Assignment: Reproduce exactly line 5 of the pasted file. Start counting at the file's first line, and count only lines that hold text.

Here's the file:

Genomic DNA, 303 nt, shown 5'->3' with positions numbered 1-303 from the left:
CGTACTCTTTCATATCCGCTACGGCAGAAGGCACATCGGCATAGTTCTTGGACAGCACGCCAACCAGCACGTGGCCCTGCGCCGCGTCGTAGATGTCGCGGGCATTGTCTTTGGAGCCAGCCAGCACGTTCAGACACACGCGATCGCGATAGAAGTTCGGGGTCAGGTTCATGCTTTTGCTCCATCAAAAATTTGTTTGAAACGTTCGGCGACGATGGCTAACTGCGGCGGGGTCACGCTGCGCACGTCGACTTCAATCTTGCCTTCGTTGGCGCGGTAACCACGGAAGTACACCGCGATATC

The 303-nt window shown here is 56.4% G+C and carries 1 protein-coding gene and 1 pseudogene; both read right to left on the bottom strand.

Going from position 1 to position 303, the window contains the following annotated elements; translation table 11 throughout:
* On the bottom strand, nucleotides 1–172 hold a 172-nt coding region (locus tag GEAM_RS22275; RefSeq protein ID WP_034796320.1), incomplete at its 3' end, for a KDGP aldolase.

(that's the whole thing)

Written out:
* On the bottom strand, nucleotides 1–172 hold a 172-nt coding region (locus tag GEAM_RS22275; RefSeq protein ID WP_034796320.1), incomplete at its 3' end, for a KDGP aldolase.